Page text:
So, how do banks go bust then?

Richard Murphy says:
April 19 2021 at 10:04 pm
Vince

Please read some MMT

No deposit has ever funded a loan in the near history of banking

You really do need to know how banking works before you comment on it here

It’s getting a bit boring that you keep posting misinformation

If you don’t need to attract deposits in order to fund lending then how can you ever have a bank run? How can a bank go bust?

Loans never require deposits

19 thoughts on “So, how do banks go bust then?”

  1. No, Tim, your previous post was misnamed: THIS is almost uniquely stupid even by Richard Murphy’s standards

  2. Dennis, Forever Tactful

    No deposit has ever funded a loan in the near history of banking

    He really does need to be tested.

  3. Not in any way an economics type person, but didn’t I read somewhere that ‘fractional reserve banking’ was based on banks getting a deposit, keeping a fraction of it (in reserve) and loaning out the rest?

  4. This is the key line:-
    “No deposit has ever funded a loan in the near history of banking”
    ‘NEAR HISTORY’. Which is truer but still not wholly true. So in a sense we already have MMT lite. And how’s that working out then?

  5. Does he mean the ‘recent’ history of banking – or is it a reference to the fact that what he has studied is ‘near history’ – an approximation of the actual study of past events which exists in his fevered imagination.

    He’s really hitting it out the park at the minute. Every post seems almost more insane than its predecessors. I agree with Dennis he needs to be tested.

    I hope he’s following the government advice to undergo two lateral flow tests per week, although even if he got COVID I’d still expect 8 to 12 posts per day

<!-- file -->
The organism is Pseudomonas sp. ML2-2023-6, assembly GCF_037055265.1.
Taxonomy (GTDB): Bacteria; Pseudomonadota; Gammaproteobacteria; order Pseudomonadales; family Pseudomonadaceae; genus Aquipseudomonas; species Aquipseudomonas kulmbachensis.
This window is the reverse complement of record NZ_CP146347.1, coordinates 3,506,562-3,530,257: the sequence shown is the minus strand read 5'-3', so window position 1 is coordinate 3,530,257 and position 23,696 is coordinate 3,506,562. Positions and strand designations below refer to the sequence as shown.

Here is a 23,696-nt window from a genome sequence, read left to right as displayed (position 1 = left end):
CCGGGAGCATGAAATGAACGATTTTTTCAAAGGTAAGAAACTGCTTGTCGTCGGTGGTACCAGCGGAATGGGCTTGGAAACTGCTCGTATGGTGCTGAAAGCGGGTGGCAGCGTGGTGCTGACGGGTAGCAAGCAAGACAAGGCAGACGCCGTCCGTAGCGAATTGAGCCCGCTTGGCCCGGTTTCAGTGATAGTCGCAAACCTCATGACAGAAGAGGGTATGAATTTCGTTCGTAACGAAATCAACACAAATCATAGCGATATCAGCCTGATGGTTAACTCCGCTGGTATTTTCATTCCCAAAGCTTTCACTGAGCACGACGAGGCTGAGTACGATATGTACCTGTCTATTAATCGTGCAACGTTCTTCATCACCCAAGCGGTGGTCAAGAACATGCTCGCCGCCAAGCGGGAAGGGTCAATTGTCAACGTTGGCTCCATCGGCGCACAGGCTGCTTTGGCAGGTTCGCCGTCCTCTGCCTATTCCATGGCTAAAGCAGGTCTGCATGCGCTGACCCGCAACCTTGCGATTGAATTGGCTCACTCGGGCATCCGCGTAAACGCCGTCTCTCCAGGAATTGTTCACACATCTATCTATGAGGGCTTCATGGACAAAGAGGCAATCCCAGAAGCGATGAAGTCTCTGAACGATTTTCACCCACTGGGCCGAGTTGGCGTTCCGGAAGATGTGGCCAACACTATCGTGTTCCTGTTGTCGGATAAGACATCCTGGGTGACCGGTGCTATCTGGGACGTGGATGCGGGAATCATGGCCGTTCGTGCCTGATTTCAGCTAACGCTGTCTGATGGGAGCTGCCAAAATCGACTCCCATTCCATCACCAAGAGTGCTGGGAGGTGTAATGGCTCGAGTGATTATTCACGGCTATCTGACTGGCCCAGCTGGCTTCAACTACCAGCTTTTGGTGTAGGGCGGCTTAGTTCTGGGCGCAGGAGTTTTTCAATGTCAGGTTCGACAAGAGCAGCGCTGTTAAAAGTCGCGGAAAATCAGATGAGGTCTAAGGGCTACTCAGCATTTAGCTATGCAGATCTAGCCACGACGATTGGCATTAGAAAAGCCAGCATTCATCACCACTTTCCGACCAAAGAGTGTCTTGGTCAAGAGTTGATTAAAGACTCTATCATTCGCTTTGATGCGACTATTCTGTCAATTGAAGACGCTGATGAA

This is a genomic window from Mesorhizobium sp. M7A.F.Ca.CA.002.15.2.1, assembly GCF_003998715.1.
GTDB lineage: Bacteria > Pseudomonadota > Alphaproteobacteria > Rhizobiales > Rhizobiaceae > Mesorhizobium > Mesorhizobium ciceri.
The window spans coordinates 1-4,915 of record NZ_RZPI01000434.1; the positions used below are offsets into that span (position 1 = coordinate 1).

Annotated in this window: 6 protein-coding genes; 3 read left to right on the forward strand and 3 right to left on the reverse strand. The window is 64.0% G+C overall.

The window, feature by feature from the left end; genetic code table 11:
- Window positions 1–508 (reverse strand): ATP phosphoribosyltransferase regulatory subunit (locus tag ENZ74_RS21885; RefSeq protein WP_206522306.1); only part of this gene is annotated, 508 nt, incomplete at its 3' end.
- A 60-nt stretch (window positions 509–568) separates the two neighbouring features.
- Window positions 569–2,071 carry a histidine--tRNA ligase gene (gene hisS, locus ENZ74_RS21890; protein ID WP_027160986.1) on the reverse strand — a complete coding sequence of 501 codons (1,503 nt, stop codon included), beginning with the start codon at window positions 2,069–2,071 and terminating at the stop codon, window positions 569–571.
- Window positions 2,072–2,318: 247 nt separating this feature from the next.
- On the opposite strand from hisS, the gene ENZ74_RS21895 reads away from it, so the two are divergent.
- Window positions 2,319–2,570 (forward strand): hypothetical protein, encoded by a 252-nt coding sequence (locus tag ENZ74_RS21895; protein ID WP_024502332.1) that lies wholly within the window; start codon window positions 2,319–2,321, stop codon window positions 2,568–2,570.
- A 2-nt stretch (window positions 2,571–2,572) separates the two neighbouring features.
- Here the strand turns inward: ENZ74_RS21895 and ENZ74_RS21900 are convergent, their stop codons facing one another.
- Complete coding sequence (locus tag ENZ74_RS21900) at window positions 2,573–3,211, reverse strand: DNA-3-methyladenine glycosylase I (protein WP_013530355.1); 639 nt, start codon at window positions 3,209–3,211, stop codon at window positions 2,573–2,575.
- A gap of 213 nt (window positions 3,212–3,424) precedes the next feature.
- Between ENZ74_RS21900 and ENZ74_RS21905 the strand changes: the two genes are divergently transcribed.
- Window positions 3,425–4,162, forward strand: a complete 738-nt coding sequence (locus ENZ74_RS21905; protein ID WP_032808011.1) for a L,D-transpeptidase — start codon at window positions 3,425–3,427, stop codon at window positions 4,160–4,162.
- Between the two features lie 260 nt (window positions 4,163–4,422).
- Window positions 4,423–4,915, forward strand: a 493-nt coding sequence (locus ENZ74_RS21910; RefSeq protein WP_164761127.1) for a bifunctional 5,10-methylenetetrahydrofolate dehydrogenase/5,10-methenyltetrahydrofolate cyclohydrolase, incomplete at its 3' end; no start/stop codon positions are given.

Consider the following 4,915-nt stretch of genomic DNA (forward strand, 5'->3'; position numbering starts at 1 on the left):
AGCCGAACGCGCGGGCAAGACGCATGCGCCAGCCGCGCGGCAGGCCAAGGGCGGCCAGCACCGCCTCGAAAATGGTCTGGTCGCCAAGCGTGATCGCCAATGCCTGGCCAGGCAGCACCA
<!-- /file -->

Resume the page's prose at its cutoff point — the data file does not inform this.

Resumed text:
6. I’m sure the next actual deposit in a bank doesn’t trigger a loan, once you’ve built up the fractional reserve there doesn’t need to be a tight correlation between loans and deposits. Only looking at marginal state and making assumptions about a process is as always a very bad way idea

  7. Deposits don’t create loans, this is true. However, if a bank makes a loan then it must fund it. By 4.30 that afternoon. Which means attracting the deposits – or capital – to fund it. There’s a whole department of every bank devoted to this, treasury. Back in the day the short term funding used to come from the overnight market. They attracted deposits from other banks by offering them an interest payment for doing so. Northern Rock went bust because it could not attract overnight deposits and the Bank of England wasn’t willing to step in to replace that.

    It is absolutely vital this link between loans and deposits. Entirely true that it’s loan first then deposit but it is still there. Today it’s largely swapping central bank reserves around between the different banks’ accounts. But that’s still attracting a deposit to fund a loan going out the door.

    P³ thinks that because a bank with more deposits doesn’t go make more loans then that’s that. But of course such a bank does – those deposits being made into other banks via the overnight market are loans coming out of the depositing bank. A rise in deposits does mean more loans that is. Just not more retail deposits meaning more retail loans at that one bank.